Comments From the Peanut Gallery About the Term Peanut Gallery
"Quiet in the peanut gallery!" It's an expression we remember hearing as kids giggling too loudly in the backseat or whispering during a lecture in school. But what is a peanut gallery, really?
"Quiet in the peanut gallery!" It's an expression we remember hearing as kids giggling too loudly in the backseat or whispering during a lecture in school. But what is a peanut gallery, really? (No, it's not an art gallery with portraits of famous peanuts.)
The term originates with vaudeville theaters of the early 1900s. The "peanut gallery" was another name for the cheap seats (either the very back or very front rows of the theater), where opinionated audience members would loudly heckle the performers. And their jeers weren't just verbal: They'd buy peanuts and use them as projectiles, pelting the actors on stage.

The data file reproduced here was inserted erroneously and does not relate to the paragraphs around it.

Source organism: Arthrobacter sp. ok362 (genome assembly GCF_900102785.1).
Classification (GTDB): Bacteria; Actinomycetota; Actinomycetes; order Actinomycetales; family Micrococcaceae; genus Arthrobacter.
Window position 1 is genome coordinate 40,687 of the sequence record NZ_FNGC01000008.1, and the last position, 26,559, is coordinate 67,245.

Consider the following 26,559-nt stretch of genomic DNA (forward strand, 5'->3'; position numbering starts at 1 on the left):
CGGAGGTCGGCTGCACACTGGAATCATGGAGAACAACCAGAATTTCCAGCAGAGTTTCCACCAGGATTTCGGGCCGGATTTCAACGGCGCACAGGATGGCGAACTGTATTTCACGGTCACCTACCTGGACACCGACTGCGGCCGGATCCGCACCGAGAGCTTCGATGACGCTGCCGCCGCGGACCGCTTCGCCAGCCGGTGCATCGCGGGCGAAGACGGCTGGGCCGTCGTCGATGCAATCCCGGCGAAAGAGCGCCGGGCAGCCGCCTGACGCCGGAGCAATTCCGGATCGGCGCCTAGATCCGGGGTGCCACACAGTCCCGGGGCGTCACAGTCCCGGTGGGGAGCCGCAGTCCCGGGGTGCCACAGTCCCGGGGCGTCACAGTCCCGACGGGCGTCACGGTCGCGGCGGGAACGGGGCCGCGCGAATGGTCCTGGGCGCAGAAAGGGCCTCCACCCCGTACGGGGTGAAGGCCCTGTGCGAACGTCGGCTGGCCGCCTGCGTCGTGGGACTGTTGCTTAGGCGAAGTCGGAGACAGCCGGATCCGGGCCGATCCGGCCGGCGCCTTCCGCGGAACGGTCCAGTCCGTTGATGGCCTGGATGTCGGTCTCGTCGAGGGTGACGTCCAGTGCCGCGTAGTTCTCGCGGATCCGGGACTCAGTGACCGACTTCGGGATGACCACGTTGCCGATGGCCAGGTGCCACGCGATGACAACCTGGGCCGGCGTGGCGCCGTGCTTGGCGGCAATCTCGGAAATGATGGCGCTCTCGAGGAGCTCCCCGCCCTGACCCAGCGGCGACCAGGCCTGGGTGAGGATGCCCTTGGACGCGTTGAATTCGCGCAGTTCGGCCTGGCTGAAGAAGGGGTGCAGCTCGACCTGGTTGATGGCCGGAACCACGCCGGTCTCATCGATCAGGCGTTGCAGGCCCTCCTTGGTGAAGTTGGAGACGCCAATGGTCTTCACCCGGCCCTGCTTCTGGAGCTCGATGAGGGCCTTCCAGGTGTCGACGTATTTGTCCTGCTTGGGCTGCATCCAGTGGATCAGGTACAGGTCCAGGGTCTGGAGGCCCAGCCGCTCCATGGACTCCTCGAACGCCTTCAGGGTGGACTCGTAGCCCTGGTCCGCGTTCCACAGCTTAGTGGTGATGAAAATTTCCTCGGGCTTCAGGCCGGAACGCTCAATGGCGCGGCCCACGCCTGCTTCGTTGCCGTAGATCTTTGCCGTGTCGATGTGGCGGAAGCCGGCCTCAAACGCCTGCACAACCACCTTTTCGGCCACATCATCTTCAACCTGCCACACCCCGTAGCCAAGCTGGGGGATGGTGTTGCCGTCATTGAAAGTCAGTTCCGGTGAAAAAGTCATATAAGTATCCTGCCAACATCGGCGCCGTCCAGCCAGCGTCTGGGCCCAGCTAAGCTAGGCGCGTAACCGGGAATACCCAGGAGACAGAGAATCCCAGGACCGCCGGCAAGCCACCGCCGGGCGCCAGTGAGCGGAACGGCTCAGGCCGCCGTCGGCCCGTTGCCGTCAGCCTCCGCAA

The peanut gallery became associated with children through the popular children's television program The Howdy Doody Show, which included the Peanut Gallery, bleachers full of children who sang along with the cowboy puppet's songs throughout the show. And fun fact: The name of the Charles Schulz comic strip Peanuts was inspired by the Howdy Doody Peanut Gallery. The United Feature Syndicate chose the name because Li'l Folks, Schulz's original title for the strip, was too similar to Li'l Abner. Schulz always hated the name Peanuts. "It's totally ridiculous, has no meaning, is simply confusing, and has no dignity," he said in a 1987 interview.
So the peanut gallery is at worst a rude bunch of peanut-throwing hecklers and at best a gaggle of scream-singing children. For peanut-filled treats to please even the rowdiest peanut gallery, check out these recipes.